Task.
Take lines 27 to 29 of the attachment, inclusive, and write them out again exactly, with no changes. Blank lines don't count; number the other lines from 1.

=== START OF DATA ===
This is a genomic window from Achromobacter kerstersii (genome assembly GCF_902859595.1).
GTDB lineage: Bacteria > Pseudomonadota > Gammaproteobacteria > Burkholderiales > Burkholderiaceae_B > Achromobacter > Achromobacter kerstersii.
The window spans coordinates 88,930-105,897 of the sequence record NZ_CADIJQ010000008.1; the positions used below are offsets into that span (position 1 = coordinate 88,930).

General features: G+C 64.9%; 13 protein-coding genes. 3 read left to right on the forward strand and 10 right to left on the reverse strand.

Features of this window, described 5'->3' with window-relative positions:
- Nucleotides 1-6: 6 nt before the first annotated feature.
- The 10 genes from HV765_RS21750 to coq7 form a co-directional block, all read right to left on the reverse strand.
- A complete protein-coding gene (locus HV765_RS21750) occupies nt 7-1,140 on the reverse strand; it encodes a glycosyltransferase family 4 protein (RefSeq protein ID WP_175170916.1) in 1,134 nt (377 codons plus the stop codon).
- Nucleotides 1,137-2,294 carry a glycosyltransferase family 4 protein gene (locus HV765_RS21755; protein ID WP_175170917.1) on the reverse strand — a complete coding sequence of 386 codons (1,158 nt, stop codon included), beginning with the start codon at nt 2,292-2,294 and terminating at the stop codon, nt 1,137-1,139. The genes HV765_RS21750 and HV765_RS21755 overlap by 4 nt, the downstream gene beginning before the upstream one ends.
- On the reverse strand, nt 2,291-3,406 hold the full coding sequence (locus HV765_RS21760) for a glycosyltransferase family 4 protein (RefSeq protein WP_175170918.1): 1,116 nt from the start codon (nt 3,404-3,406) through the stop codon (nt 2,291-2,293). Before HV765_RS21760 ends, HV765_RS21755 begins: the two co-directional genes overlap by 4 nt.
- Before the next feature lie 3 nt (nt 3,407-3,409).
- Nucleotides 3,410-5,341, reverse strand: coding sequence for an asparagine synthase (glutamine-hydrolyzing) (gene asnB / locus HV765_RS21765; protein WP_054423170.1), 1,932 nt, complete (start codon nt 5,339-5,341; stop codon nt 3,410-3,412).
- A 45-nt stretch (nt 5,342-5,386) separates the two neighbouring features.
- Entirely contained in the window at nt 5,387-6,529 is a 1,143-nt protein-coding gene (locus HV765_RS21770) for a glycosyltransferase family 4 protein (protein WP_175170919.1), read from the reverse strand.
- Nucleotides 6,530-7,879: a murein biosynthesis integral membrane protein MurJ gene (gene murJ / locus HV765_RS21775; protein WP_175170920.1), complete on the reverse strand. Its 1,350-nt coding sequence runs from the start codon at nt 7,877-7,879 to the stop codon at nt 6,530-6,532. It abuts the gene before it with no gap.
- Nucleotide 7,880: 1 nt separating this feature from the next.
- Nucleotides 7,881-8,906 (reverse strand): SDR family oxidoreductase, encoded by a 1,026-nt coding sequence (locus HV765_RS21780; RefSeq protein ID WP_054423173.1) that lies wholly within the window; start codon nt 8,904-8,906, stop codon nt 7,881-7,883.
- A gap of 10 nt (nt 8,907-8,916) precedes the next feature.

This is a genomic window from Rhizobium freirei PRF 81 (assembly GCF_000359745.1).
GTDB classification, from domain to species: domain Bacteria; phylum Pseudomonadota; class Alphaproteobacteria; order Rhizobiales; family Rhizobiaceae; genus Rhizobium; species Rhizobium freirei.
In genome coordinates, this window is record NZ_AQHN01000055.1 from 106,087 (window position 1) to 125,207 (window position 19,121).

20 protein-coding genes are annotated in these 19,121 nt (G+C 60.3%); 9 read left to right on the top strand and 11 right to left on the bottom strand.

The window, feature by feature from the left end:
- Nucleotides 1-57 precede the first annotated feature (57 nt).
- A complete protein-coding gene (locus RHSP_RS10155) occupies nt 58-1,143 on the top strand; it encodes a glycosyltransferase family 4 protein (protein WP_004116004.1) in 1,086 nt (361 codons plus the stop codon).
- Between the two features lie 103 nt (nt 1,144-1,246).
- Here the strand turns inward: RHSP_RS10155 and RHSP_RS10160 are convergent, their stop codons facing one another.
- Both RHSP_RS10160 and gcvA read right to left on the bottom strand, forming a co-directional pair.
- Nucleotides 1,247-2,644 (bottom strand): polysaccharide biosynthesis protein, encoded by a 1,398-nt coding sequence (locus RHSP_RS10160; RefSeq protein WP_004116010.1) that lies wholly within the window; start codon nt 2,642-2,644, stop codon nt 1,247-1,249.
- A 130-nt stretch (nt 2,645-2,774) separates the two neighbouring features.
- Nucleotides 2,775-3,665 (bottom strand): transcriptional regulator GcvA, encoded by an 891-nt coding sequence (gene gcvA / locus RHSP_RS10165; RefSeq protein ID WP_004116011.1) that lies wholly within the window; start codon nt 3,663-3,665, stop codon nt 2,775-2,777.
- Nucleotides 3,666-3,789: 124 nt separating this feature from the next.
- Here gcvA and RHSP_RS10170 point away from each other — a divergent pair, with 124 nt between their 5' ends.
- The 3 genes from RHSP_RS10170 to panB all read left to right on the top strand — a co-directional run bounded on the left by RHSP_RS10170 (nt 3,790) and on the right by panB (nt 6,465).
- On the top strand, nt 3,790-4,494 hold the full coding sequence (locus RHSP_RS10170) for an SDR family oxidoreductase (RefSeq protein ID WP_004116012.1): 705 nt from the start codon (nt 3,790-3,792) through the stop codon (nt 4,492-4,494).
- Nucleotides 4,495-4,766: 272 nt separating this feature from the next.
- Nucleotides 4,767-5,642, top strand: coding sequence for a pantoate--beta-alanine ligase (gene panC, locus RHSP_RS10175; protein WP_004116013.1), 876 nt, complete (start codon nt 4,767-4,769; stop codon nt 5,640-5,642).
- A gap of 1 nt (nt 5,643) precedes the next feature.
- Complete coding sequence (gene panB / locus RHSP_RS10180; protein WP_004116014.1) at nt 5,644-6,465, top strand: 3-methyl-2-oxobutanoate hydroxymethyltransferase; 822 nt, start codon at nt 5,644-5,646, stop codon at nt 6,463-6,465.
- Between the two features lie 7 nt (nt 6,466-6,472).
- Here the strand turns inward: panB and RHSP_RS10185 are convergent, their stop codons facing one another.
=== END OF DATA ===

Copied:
- Here the strand turns inward: RHSP_RS10155 and RHSP_RS10160 are convergent, their stop codons facing one another.
- Both RHSP_RS10160 and gcvA read right to left on the bottom strand, forming a co-directional pair.
- Nucleotides 1,247-2,644 (bottom strand): polysaccharide biosynthesis protein, encoded by a 1,398-nt coding sequence (locus RHSP_RS10160; RefSeq protein WP_004116010.1) that lies wholly within the window; start codon nt 2,642-2,644, stop codon nt 1,247-1,249.